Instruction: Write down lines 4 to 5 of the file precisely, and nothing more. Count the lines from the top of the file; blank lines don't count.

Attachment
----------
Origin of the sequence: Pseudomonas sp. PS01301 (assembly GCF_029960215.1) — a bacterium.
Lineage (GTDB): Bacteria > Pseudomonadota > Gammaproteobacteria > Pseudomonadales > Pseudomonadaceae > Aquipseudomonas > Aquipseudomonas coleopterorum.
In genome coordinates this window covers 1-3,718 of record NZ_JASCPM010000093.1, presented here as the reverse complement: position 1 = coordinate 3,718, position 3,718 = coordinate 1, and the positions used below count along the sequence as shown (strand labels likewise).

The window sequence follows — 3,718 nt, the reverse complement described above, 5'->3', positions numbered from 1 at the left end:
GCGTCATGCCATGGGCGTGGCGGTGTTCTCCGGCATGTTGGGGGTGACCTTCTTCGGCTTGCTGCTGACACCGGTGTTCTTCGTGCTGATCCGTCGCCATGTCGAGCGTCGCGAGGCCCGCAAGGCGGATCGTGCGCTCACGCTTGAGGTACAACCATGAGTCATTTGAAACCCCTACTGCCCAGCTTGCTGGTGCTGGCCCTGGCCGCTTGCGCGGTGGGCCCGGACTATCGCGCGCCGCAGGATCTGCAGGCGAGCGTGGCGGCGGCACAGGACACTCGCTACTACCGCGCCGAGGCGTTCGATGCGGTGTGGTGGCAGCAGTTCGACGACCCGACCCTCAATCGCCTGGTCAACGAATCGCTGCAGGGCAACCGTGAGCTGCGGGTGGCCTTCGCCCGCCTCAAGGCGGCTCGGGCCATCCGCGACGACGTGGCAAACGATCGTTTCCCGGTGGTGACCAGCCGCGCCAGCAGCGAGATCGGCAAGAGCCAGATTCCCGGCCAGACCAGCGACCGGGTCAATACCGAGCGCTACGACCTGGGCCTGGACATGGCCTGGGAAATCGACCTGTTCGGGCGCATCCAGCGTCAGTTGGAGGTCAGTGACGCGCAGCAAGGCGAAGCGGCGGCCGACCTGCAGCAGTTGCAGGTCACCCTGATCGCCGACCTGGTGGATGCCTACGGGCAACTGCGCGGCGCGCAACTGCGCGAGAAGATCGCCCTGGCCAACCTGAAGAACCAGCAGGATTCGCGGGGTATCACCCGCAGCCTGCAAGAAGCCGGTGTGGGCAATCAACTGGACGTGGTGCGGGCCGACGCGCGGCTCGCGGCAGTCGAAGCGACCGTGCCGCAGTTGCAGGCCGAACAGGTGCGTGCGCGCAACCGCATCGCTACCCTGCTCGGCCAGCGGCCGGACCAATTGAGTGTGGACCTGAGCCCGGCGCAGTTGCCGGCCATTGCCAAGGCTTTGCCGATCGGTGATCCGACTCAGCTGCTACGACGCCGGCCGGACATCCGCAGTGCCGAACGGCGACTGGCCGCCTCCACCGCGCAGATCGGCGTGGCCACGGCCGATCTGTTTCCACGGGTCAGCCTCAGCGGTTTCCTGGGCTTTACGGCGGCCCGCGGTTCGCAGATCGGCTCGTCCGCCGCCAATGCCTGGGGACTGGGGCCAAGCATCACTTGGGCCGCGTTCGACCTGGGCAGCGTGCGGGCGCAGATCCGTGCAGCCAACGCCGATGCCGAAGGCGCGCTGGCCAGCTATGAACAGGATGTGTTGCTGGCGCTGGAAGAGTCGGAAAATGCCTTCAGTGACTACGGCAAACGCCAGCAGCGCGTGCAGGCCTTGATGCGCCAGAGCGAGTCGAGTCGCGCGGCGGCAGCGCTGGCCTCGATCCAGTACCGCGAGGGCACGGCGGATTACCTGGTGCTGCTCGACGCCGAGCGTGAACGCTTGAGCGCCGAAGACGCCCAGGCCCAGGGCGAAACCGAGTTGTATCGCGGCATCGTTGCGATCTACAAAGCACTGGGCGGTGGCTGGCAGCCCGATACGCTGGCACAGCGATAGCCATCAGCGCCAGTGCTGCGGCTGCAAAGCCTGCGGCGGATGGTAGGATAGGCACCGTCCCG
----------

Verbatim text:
The window sequence follows — 3,718 nt, the reverse complement described above, 5'->3', positions numbered from 1 at the left end:
GCGTCATGCCATGGGCGTGGCGGTGTTCTCCGGCATGTTGGGGGTGACCTTCTTCGGCTTGCTGCTGACACCGGTGTTCTTCGTGCTGATCCGTCGCCATGTCGAGCGTCGCGAGGCCCGCAAGGCGGATCGTGCGCTCACGCTTGAGGTACAACCATGAGTCATTTGAAACCCCTACTGCCCAGCTTGCTGGTGCTGGCCCTGGCCGCTTGCGCGGTGGGCCCGGACTATCGCGCGCCGCAGGATCTGCAGGCGAGCGTGGCGGCGGCACAGGACACTCGCTACTACCGCGCCGAGGCGTTCGATGCGGTGTGGTGGCAGCAGTTCGACGACCCGACCCTCAATCGCCTGGTCAACGAATCGCTGCAGGGCAACCGTGAGCTGCGGGTGGCCTTCGCCCGCCTCAAGGCGGCTCGGGCCATCCGCGACGACGTGGCAAACGATCGTTTCCCGGTGGTGACCAGCCGCGCCAGCAGCGAGATCGGCAAGAGCCAGATTCCCGGCCAGACCAGCGACCGGGTCAATACCGAGCGCTACGACCTGGGCCTGGACATGGCCTGGGAAATCGACCTGTTCGGGCGCATCCAGCGTCAGTTGGAGGTCAGTGACGCGCAGCAAGGCGAAGCGGCGGCCGACCTGCAGCAGTTGCAGGTCACCCTGATCGCCGACCTGGTGGATGCCTACGGGCAACTGCGCGGCGCGCAACTGCGCGAGAAGATCGCCCTGGCCAACCTGAAGAACCAGCAGGATTCGCGGGGTATCACCCGCAGCCTGCAAGAAGCCGGTGTGGGCAATCAACTGGACGTGGTGCGGGCCGACGCGCGGCTCGCGGCAGTCGAAGCGACCGTGCCGCAGTTGCAGGCCGAACAGGTGCGTGCGCGCAACCGCATCGCTACCCTGCTCGGCCAGCGGCCGGACCAATTGAGTGTGGACCTGAGCCCGGCGCAGTTGCCGGCCATTGCCAAGGCTTTGCCGATCGGTGATCCGACTCAGCTGCTACGACGCCGGCCGGACATCCGCAGTGCCGAACGGCGACTGGCCGCCTCCACCGCGCAGATCGGCGTGGCCACGGCCGATCTGTTTCCACGGGTCAGCCTCAGCGGTTTCCTGGGCTTTACGGCGGCCCGCGGTTCGCAGATCGGCTCGTCCGCCGCCAATGCCTGGGGACTGGGGCCAAGCATCACTTGGGCCGCGTTCGACCTGGGCAGCGTGCGGGCGCAGATCCGTGCAGCCAACGCCGATGCCGAAGGCGCGCTGGCCAGCTATGAACAGGATGTGTTGCTGGCGCTGGAAGAGTCGGAAAATGCCTTCAGTGACTACGGCAAACGCCAGCAGCGCGTGCAGGCCTTGATGCGCCAGAGCGAGTCGAGTCGCGCGGCGGCAGCGCTGGCCTCGATCCAGTACCGCGAGGGCACGGCGGATTACCTGGTGCTGCTCGACGCCGAGCGTGAACGCTTGAGCGCCGAAGACGCCCAGGCCCAGGGCGAAACCGAGTTGTATCGCGGCATCGTTGCGATCTACAAAGCACTGGGCGGTGGCTGGCAGCCCGATACGCTGGCACAGCGATAGCCATCAGCGCCAGTGCTGCGGCTGCAAAGCCTGCGGCGGATGGTAGGATAGGCACCGTCCCG